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Local News

Santa Barbara Facing Projected Shortfall of $5.4 Million This Year

The city's finance director tells the council that cuts should be possible without layoffs, but that the next fiscal year's deficit could be even worse.

The city of Santa Barbara is facing a bleak financial future, with projections for the current fiscal year downright gloomy — and estimates for next year even worse.

In a grim forecast, city Finance Director Bob Peirson on Tuesday told the City Council that he is projecting a deficit of about $5.4 million for the ongoing fiscal year, or about 5 percent of the general-fund budget. For the 2009-10 fiscal year, which begins in July, he expects a gap of $8.3 million.

Although the shortfall for this fiscal year — which is about half over — most likely will not result in layoffs, next year could be another story, he said.

“The state, national and world economy is undergoing a distress, which many believe has not been seen in this era since the Great Depression,” he told the council, adding that many municipal governments are now reeling as a result. “I’m afraid we’re no different.”

While Peirson isn’t expecting layoffs for the budget year, there will be cuts to the tune of $3 million. For the most part, departments will be asked to make cuts that are commensurate with their share of the total budget. In other words, the cuts are across the board, with the exception of police and fire, which will take proportionally less of a hit.

All of the retrenchments, he said, should be possible without having to make layoffs, largely because there are already many unfilled positions in every department.

“We believe we can maintain these targets without any meaningful impacts on services,” he said. Next year, however, the public probably will begin to feel the pinch.

In a reflection of the nation’s retail slump, the biggest culprit for the local malaise is sales taxes. However, in a counter-intuitive twist, the quarter ending in June posted markedly worse sales-tax revenues than the quarter ending in September, with the former being down 7.4 percent from the same quarter the year before, and the latter being down just 0.6 percent. In any event, the overall slowdown has led the budget office to project a shortfall of $1.25 million.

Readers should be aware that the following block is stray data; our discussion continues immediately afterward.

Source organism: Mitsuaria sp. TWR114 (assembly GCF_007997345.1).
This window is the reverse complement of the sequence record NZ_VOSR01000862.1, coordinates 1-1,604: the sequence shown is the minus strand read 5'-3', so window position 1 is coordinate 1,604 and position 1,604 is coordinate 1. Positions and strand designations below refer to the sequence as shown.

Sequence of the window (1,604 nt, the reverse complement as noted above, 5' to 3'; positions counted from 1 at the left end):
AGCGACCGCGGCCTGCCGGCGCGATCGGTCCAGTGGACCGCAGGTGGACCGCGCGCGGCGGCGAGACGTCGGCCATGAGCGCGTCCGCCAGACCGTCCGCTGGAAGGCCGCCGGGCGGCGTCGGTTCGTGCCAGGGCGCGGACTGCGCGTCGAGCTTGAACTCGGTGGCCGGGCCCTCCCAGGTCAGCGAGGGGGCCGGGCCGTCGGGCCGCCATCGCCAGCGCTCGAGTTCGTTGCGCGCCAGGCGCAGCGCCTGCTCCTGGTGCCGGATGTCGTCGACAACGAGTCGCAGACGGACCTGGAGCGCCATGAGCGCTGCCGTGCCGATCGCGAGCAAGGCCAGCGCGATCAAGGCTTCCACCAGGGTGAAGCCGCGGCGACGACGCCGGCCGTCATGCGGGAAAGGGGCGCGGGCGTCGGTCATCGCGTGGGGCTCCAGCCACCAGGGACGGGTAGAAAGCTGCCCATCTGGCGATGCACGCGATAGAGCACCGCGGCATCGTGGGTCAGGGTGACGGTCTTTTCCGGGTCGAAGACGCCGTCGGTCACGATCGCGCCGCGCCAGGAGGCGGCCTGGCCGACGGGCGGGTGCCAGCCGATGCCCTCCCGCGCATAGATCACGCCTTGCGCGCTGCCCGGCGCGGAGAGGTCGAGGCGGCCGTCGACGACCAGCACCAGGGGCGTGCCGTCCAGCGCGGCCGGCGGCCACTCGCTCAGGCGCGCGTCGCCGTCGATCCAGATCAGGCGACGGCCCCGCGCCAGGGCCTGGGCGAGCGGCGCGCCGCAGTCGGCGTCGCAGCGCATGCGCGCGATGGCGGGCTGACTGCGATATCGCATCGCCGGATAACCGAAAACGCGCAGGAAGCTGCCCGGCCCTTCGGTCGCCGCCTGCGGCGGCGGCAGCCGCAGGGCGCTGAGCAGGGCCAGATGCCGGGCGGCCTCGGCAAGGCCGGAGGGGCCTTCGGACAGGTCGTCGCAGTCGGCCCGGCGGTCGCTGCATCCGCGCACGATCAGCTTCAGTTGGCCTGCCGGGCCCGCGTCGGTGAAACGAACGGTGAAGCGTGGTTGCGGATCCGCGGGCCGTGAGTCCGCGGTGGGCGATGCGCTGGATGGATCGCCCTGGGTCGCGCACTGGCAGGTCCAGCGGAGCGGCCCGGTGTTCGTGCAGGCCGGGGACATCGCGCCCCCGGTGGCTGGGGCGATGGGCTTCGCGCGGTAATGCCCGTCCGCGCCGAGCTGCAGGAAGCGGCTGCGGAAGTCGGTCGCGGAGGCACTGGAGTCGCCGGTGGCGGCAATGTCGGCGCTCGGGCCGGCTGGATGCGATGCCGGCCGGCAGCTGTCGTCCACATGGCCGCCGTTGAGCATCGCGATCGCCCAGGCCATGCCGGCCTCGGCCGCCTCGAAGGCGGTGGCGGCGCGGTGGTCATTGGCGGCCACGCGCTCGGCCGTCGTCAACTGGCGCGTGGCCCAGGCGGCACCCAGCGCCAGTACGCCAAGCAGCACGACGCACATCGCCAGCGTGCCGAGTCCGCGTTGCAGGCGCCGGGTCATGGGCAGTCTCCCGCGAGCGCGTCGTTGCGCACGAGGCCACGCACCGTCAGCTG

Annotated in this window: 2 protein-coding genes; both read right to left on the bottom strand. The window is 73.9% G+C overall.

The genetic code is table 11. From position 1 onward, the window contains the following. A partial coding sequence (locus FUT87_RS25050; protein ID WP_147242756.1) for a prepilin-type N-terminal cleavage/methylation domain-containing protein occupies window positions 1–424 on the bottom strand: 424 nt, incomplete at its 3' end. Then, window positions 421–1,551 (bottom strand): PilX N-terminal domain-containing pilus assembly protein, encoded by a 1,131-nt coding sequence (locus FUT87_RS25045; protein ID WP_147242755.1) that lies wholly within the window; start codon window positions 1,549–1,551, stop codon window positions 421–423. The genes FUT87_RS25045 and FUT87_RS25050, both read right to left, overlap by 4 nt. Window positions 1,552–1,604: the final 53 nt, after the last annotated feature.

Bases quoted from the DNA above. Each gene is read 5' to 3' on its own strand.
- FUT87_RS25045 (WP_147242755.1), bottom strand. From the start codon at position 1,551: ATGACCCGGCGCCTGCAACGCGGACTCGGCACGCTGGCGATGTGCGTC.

The city also has taken a major hit with building permit and planning fees, which are projected to bring in $1 million less than last year. 

“It’s no surprise, given the state of the real-estate crisis and credit mess,” Peirson said. “Essentially, construction has ground to a halt.”

Interestingly, another major shortfall stems from how more people appear to be wising up to the city’s parking laws: Revenue from parking tickets is projected to be down $350,000.

Peirson said he believes that this has something to do with how the city recently raised the fee. “I think people are starting to pay more attention,” he said.

Also causing a strain this year is the unusually high number of longtime employees who are retiring. Peirson said each of the employees can cash out their unused vacation time and sick pay, costing the city $400,000.

The remaining $2.4 million of this year’s $5.4 million shortfall is explained by a rather abstract concept.

Peirson said that in years past, nearly all city departments were almost always able to end the year with a surplus, usually to the tune of about $2.4 million. This end-of-the-year result became so common that the city eventually started factoring it into its projected budgets. Given this year’s extraordinary circumstance, Peirson has removed this assumption from the budget.

In the 2009-10 fiscal year, Peirson is essentially expecting a continuance of these trends. In that budget, he said that the city has not yet begun to decipher where the cuts should come from.

But in the 2008-09 budget, every department has been assigned a target amount for cuts. Peirson’s department, for instance, needs to come up with a savings of $191,000.

Peirson said about half of that amount would have been saved anyway, because departments typically come in under budget. The other half, he said, will come from unfilled positions.

“I’ve got a senior-level staff position that’s been vacant all year,” he said. “We’re going to leave that vacant. I had another that was open for about four months while we were doing a recruitment. That’s four months of savings.”

He said the other departments should be able to tighten their belts in similar ways.

Despite how police and fire have been insulated from taking a proportional hit, their targets for cuts are still high, because their overall share of the budget is high.

The police department works with a budget of $32.5 million, about a third of general-fund budget. As a result, it is being asked to shave the most: about $659,500.

Peirson said that under normal circumstances, the police department probably would finish the year $300,000 under budget, and so the real cut is more like $359,000.

This, he said, should be able to happen without layoffs.

“It sounds like a big number,” he said, “but it’s not even 1 percent of the department’s budget.”

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